Westwood’s vintage theaters

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After Westwood’s National closed in 2008 and the Festival in 2009, without my ever having been there, I decided to catch movies at the Bruin and Village theaters, Westwood’s two other vintage single-screen theaters, just in case. (There’s also the Crest, where I saw “The Pursuit of Happyness” in 2006.) The Bruin and Village are now owned by the Regency chain, which vows to keep them going.

Early this year I saw “Invictus” (the Clint Eastwood rugby movie) at the Bruin (948 Broxton Ave.), and on Sunday I saw the latest Harry Potter movie at the Village (1036 Broxton), which is directly across the street. It’s rare that my tastes, the mainstream fare at these theaters and my schedule all align.

The Bruin is nice enough, especially the wraparound marquee, but the Village is beautiful, and much larger than it seems from the exterior. I sat in the balcony. It was a pleasant spot from which to try to remember what happened in the last Potter movie and who all these Weasley family members were.

Cinema Treasures has pages on the history of the 1,300-seat Village, which opened in 1931 as a Fox theater (the same year as Pomona’s), and the 700-seat Bruin, which opened in 1937.

Westwood also has the Regent, which from the exterior looks like a bland ’60s theater (it opened in 1966) and hence less interesting, but I’ll probably end up going there sometime too.

For you public transit buffs, I took Metrolink ($17 from Claremont) and availed myself of its free-transfer policy to ride the Purple Line subway to Wilshire/Western and then to ride the Metro Rapid 720 to Wilshire/Westwood, and then to repeat those steps on my way back to Union Station. The free transfers saved me the cost of a $6 transit day pass and public transit saved me from a $5 or $6 parking fee. Plus I could read the newspaper and part of a novel.

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  • John Clifford

    Another note of interest for locals is that the seats in the Mezzanine of the Pomona Fox, those extra wide leather ones, actually came from the Bruin Theater, as they were both being remodeled at the same time. I believe it was a 1947 remodel, but I don’t have my info handy.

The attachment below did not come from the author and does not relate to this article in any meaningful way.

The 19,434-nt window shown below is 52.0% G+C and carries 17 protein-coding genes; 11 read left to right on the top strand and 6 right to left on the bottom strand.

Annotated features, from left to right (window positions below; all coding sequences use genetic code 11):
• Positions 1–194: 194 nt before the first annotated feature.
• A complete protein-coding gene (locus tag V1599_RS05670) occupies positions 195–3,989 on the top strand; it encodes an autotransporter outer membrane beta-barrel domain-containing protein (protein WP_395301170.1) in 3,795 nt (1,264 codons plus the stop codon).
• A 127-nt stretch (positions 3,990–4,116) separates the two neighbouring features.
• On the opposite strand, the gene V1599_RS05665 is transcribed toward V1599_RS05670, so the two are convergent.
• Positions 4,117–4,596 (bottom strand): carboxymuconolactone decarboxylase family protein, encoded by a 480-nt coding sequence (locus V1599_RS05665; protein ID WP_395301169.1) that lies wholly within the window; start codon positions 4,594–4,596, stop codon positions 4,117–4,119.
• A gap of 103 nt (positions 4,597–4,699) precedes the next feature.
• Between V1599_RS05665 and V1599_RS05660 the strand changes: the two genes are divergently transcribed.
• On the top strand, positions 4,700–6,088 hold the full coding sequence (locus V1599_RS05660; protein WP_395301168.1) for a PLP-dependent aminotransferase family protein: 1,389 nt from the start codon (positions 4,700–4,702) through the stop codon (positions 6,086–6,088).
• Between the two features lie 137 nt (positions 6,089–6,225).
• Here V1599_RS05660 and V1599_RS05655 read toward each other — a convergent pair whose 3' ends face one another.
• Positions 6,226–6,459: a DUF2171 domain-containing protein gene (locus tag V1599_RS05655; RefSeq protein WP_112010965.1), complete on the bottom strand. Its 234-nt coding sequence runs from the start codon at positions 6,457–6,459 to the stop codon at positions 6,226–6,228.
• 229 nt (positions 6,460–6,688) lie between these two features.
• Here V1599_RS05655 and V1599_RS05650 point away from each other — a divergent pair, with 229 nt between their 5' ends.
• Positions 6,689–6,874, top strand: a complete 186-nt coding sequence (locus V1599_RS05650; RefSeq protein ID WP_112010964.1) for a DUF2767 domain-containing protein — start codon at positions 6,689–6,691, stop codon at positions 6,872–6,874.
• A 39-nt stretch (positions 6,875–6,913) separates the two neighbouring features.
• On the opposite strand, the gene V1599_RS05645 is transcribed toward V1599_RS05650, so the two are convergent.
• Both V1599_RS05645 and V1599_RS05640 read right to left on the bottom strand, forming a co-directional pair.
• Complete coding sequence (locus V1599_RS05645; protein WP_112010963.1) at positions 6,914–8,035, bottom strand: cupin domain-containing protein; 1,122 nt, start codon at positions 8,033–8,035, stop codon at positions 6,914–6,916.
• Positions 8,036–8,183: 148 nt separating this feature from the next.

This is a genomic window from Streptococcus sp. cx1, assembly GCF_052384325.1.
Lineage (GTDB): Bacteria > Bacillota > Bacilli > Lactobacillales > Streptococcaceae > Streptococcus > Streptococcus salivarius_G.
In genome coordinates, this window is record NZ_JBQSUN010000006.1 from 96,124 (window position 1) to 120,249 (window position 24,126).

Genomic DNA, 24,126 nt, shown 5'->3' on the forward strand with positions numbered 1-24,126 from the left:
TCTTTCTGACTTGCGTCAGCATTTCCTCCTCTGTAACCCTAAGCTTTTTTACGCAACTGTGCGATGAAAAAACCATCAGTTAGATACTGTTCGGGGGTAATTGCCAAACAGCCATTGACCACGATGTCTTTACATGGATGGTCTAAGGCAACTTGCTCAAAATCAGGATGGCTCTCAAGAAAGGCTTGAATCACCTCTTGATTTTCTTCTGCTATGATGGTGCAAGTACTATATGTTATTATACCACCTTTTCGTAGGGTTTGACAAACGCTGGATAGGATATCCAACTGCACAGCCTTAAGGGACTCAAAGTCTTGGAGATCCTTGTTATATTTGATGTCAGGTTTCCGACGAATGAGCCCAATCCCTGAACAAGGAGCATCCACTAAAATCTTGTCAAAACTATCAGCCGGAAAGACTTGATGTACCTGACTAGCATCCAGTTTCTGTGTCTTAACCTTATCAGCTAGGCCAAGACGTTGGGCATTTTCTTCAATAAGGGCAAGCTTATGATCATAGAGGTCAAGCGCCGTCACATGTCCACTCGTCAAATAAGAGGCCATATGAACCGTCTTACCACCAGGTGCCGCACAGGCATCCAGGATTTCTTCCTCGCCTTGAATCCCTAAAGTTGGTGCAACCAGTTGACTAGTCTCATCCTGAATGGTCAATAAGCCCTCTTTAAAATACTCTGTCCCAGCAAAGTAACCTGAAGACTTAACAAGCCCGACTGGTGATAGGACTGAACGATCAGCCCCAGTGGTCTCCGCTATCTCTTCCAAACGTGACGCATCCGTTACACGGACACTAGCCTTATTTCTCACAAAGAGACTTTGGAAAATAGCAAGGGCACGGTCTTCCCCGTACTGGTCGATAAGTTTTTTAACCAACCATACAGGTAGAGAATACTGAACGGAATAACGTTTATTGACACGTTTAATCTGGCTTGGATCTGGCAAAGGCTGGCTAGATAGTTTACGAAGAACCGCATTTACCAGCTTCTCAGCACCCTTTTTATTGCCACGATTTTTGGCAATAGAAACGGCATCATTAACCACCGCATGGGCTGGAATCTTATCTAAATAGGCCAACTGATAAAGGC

[It's a small world (to coin a phrase). -- DA]

  • shirley wofford

    These theater marquees are beautiful, and should always be preserved. When I went back to my hometown in WY last year, I saw they had replaced the flashing neon theater marquee with a flat sign. I was livid — even the people running the hometown museum don’t know what happened to it. It is a crime, to do away with those old things of yesteryear, in favor of the flat nothingness of today.

    Regarding the transportion by Metrolink, Purple Line and bus: My neighbor and I visted the Getty museum by the same route a few years ago. I think that we spent more time on the transportation, than we actually spent at the museum. But, the bottom line was — we saw the Getty. Who in their right mind wants to drive there and deal with the traffic and parking — not me, anyway.

    I am hoping that the transportation gurus will not make any changes regarding the post-Rose Parade float displays this year (like the Fair people did with the Metrolink this year). I had always wanted to view the floats after the parade, and did it last year. I took the Metrolink to Union Station and then the Gold Line to the end of the line in Pasadena, where a bus then transported us to the float showing area. All connecting transportation was free with my Metrolink ticket, except the entrance fee of $7 to the float area.

    A very tiring day, but a way to have the experience without driving and dealing with the parking situation in Pasadena.

    Sorry your round-trip Metrolink ticket is so high, David. On the upside, you are young, and don’t need a senior ticket. My senior round-trip ticket now costs $8.50, which was the regular flex schedule price about ten years ago.

    [I'll survive, especially since I take the train only once or twice per month. As always, thanks for your comments on transit and theaters, Shirley. -- DA]

  • Ronald Scott

    After UCLA won the 1996 Basketball Championship…a student climbed onto that Fox sign you took a picture of. Pretty crazy huh?

    [Whoa. -- DA]

  • shirley wofford

    I meant to ask you what you thought of “Invictus.” I saw it earlier at the Claremont Laemmle and thought it was very good. It taught me about rugby. I thought that soccer and football were pretty rough games, but rugby is absolutely vicious. I hope it never catches on here.

    [I liked but didn't love the movie. I had no previous knowledge of rugby either! -- DA]

  • Ted

    Nice spire, the Inland Empire needs more of these not connected to a church. Good column Sunday maybe we’ll get a picture next time if we’re good.